Let’s assume the wettest April weekend EVER didn’t send you to a warmer clime on the first plane out, and that you’re looking for something to do around town this week. Here are a few suggestions:
‘The Place Beyond the Pines’
Derek Cianfrance (“Blue Valentine”) is back with this sprawling tale of two fathers and two sons. Ryan Gosling, as a motorcycle-stunt rider who embarks on a series of bank robberies to provide for his son, and Bradley Cooper, as a straight-arrow cop, make a striking pair of opposites. Now playing at several theaters. For Seattle Times movie critic Moira Macdonald’s three-star review, go to www.seattletimes.com/movies.
‘Ready for Love’
Do you miss “The Bachelor”? Then here’s a new dating show for you. It features three bachelors and three matchmakers and is hosted by Bill and Giuliana Rancic. Series premiere, 9:01 p.m. Tuesday on NBC.
‘Da Vinci’s Demons’
This new dramatic series (from David Goyer) stars Tom Riley as a young Leonardo da Vinci. Series premiere, 10 p.m. Friday on Starz.
Whiskey Wednesday is back at BOKA, with three flights of whiskey for $12 at this hotel bar (Hotel 1000) at 1010 First Ave., Seattle (206-357-9000 or www.bokaseattle.com).
Jump on over to the Seattle Center Armory, which will be full of brightly colored entertainment for kids, such as balloon artists, face painters, inflatable rides for ages 12 and younger and student showcases, 11 a.m.-6 p.m. daily through April 21, Seattle Center Armory; $7.50/all-day pass, $4.50/all-day toddler pass or $1.50/ride; free rides on Thursdays (206-684-7200 or www.seattlecenter.com).
World Rhythm Festival
Experience music and dance from around the world with drum and dance workshops, performances, International Marketplace vendors and drum rentals, noon-4:30 p.m. Friday, 11 a.m.-6 p.m. Saturday; 11 a.m.-5 p.m. April 14, Seattle Center Armory (206-684-7200 or www.swps.org)
Ann and Nancy Wilson
As a run-up to Heart’s induction April 18 into the Rock and Roll Hall of Fame, Heart founders Ann and Nancy Wilson perform an all-acoustic show and converse with their biographer, Charles R. Cross. 7:30 p.m. Tuesday at Benaroya Hall, 200 University St., Seattle; sold out.
Matthew Houck’s sandy, pining voice encased in dreamy electronics — cloud twang? — tosses Americana into a 21st-century blender. He follows his tribute to Willie Nelson and “Here’s To Taking It Easy” with his sixth album, “Muchacho.” 8 p.m. Tuesday at Neumos, 925 E. Pike St., Seattle; $13 advance (www.neumos.com).
This author discusses her “sleeper” hit, the book “Quiet: The Power of Introverts in a World That Can’t Stop Talking.” Hear Cain discuss the virtues of reserve at 7 p.m. Wednesday, Mercer Island High School Performing Arts Center, 9100 S.E. 42nd St., Mercer Island; $20, tickets online and at Island Books (click4tix.com/quiet).
‘Riding in Cars with Black People & Other Newly Dangerous Acts’
BrownBox African-American Theatre hosts Seattle writer Chad Goller-Sojourner’s solo piece about race, privilege and the police, told “as only a transracial adoptee can.” Thursday-April 21, Rainier Valley Cultural Center, 3515 S. Alaska St., Seattle; $12-$14 (www.brownpapertickets.com).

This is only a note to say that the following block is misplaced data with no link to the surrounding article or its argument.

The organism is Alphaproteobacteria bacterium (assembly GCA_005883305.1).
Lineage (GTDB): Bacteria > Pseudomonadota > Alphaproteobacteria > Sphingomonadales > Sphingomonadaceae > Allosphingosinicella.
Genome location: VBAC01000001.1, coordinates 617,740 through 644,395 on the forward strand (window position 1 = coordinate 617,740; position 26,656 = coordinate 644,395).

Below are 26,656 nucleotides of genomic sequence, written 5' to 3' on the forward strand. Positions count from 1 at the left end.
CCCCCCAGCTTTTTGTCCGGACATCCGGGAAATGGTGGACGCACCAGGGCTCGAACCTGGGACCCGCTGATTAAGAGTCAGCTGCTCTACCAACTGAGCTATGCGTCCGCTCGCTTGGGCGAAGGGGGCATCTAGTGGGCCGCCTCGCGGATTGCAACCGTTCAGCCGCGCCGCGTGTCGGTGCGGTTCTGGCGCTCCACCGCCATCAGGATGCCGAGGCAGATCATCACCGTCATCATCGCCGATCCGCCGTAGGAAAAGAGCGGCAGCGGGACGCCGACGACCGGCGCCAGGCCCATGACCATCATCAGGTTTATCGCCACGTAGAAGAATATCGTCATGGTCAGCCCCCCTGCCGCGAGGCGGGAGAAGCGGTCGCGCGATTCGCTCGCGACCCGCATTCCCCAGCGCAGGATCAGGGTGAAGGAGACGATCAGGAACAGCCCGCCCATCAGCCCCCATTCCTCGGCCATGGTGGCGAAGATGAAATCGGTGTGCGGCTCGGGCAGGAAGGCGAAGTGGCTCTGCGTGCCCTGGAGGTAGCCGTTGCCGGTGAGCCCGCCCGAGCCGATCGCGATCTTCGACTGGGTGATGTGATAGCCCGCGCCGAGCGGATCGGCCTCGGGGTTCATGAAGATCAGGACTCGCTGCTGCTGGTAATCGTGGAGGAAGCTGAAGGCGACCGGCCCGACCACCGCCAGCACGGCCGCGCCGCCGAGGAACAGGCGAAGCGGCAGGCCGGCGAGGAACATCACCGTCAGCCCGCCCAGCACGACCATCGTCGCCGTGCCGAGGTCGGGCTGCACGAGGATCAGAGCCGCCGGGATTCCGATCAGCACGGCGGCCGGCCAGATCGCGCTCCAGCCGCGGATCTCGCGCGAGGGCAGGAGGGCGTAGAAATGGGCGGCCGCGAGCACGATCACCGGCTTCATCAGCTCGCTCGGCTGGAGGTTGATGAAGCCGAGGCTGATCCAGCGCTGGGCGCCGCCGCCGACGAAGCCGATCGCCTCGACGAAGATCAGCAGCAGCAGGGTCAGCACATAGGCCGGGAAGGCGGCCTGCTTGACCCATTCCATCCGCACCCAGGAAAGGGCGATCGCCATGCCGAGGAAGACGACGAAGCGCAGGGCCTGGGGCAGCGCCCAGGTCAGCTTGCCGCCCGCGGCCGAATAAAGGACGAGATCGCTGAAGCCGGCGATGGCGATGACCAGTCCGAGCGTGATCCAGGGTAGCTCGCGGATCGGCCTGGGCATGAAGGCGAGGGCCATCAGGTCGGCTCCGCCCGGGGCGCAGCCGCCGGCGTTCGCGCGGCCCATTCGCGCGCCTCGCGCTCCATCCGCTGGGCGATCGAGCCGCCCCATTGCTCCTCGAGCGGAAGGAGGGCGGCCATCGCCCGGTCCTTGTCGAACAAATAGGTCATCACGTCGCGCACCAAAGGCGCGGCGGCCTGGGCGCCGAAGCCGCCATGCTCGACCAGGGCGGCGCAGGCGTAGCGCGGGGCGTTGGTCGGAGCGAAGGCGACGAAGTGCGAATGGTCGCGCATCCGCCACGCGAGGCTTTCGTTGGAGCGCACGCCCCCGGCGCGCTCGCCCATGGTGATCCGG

Pianist Ohlsson, a regular — and welcome — Seattle visitor, returns to perform with the Seattle Symphony in a program that will include Mozart’s Piano Concerto No. 9, the “Jeunehomme.” SSO conductor laureate Gerard Schwarz will be on the podium. 7:30 p.m. Thursday, noon Friday and 8 p.m. Saturday, Benaroya Hall, 200 University St., Seattle; $19-$112 (www.seattlesymphony.org).
Tchaikovsky Competition gold medalist Trifonov will make his Seattle debut with Chopin’s Preludes, Rachamaninoff’s Variations on a Theme by Chopin and a work of his own: “Rachmaniana.” 7:30 p.m. Tuesday, Meany Hall, University of Washington, Seattle; $20-$39 (uwworldseries.org).
Talea Ensemble featuring Joshua Roman
Musical groundbreakers Talea offer a playful evening, with Mauricio Kagel’s “Match,” Babbitt’s “Fourplay” and the world premiere of Moritz Eggert’s “Pong.” 7:30 p.m. Wednesday, Town Hall Seattle, 1119 Eighth Ave.; $10-$25 (www.townhallseattle.org).
Trey McIntyre Project
The Boise-based dance troupe makes its second Meany Hall appearance with three pieces: “Arrantza,” inspired by Basque culture; “Queen of the Goths,” a dance-twist on Shakespeare’s “Titus Andronicus”; and a preview of “Pass, Away,” a suite of sweeping, airy, athletic duets set to songs by Richard Strauss. 8 p.m. Thursday-Saturday, Meany Hall, University of Washington, Seattle; $20-$43 (uwworldseries.org).
Spectrum Dance Theater
Seattle’s leading contemporary-dance troupe, just back from a monthlong tour through Asia, celebrates Donald Byrd’s 10th anniversary as director with a staging of “A Cruel New World/the new normal,” the first work Byrd made for Spectrum. “World” ponders a “post-9/11 American landscape” in dance-intense terms. 8 p.m. Thursday-Saturday, Emerald City Trapeze Arts Building, 2702 Sixth Ave. S., Seattle; $20-$25 (www.spectrumdance.org).
‘Manet: Portraying Life’
“Exhibition,” a movie-theater series bringing art exhibitions from around the world to local cinemas, debuts locally on Thursday evening with a show encompassing the works of Édouard Manet from the Royal Academy of Arts, London. Each film is hosted by British broadcaster/art historian Tim Marlow, who will go beyond the featured exhibits with behind-the-scenes footage and interviews. Participating theaters include Pacific Place and Thornton Place in Seattle; for a complete list and ticket prices, go to www.fathomevents.com.